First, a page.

it is always easy to see things as we want to see them and it is particularly tempting in this apathetic era to see a strike of apprentices as youth hardening itself in the cauldron of industrial strife. Tempting to think of them as the new generation challenging the old and prepared to question the false priorities of Capitalism. But these boys chose to sherikfootnote, admittedly good naturedly, the CND loudspeaker van announcing Scotland’s Aldermaston. Was this, for them, merely another facet of the Adult World, the Adult World which for six years has been fruitlessly negotiating their wage claim?

Looking at these young workers in their Strike Headquarters, anyone over 25 feels and looks elderly. They are organised, competent and quietly independent. They are taking no favours from anyone and treat all adult enquiries with cautious suspicion. It must not be forgotten that since the age of 15 these boys have been living in an adult world. Not for them the protracted adolescence of the undergraduate. Some are married; all have grown up in the hard school of working-class life where responsibility comes too early to our children. Middle class boys of a similar age are still in school blazers.

For six years the adult Unions have been negotiating wage increases. In one week the boys had gone further and faster than their trained negotiators. The country suddenly discovered there were apprentice problems in industry. What brought them to this point? We can only wonder. An accumulation of pinpricks? The increasing loss of status in apprenticeship in face of the high wages of unskilled work? Apprentice wages are traditionally low but are now so low relatively that pride of craft no longer compensates. Dead end jobs of yesterday pay good wages today and often appear, in our superficially expanding society, to have as good a future. Girls looking for husbands no longer see, as their mothers did, “having a trade” as being a badge of a secure future. To many, hypnotised by Macmillan’s mirage of “You’ve never had it so good”, an apprenticeship may even seem unenterprising.

Is it the position of a third year apprentice earning about £4 15s. in a society where the average teenager is estimated to spend £2 10s. weekly on personal expenditure? Or is it the real Scottish fear of unemployment that has precipitated this expression of solidarity? The one concept which has emerged as part of these boys’ political heritage is the necessity for solidarity. A small thing possibly in face of what many would like to interpret from the struggle, but surely the first important lesson workers must always learn.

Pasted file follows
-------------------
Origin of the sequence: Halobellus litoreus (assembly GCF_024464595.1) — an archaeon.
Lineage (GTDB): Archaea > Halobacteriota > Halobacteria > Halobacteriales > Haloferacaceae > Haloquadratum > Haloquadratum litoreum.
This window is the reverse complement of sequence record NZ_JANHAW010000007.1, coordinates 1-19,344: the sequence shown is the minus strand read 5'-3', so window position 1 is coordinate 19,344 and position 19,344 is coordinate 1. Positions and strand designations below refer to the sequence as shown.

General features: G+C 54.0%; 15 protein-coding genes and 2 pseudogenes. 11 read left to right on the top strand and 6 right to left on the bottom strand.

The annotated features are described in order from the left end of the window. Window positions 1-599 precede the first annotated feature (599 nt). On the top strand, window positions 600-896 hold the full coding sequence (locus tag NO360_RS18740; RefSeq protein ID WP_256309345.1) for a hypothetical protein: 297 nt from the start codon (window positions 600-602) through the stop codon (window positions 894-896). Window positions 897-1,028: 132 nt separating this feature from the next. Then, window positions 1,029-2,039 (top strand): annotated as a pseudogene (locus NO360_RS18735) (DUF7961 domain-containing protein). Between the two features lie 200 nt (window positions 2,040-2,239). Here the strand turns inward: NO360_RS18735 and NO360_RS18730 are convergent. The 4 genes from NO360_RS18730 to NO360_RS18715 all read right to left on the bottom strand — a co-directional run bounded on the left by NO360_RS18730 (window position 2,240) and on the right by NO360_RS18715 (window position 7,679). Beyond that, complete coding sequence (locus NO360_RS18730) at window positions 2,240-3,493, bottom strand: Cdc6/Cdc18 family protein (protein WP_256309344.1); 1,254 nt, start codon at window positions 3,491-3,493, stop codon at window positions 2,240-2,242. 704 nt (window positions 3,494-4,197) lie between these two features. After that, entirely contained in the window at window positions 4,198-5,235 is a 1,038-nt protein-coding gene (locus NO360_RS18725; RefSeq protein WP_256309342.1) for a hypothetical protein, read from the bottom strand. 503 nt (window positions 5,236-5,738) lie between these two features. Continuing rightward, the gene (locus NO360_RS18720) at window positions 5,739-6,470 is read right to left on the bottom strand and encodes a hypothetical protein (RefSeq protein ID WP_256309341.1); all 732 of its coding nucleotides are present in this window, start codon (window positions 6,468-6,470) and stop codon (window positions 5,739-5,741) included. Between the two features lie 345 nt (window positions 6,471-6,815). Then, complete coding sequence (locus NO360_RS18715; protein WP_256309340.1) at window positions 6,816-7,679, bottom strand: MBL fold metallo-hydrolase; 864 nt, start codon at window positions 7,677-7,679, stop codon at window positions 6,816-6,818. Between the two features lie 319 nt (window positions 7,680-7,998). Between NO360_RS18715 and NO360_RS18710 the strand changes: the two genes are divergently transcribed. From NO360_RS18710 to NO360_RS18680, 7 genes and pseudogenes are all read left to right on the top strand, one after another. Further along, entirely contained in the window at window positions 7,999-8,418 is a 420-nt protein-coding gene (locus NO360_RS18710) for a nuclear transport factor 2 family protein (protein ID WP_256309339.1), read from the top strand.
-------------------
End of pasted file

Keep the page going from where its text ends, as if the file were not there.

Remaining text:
Every left wing political group in Glasgow would like to have a finger in the pie, and indeed some of them have. To deny this would be naive. What is important, however, is the way internal organisation has been handled and responsibility accepted. The group which has learnt most is not the small “vanguard” in the committee but the less theoretically politically minded who have accepted this kind of responsibility for the first time.

What influence have the political groups actually been able to use? It’s difficult, on the Clyde, to assess this. Few of the “black squad” will not have had some close contact with Socialist politics at some time in their lives. Fewer still will not have been on strike a number of times; and even the boys have inherited a militancy which has in the past shown that apprentices can go on strike. The shop steward has led many local strikes and been active in many national ones.

When the boys finally walked out, they left the shops with the advice of the older rank and file man at the next machine. Most of this experience cannot be verbalised—it’s absorbed. Few could explain why the “black squad” never scabs. It’s accepted behaviour, and to these boys, normal. It’s not a far cry from the acceptance of local solidarity to the idea of national solidarity, and the precedent has been well established. The Boilermakers of the Clyde expect help from those on the Tyne, and so with the apprentices.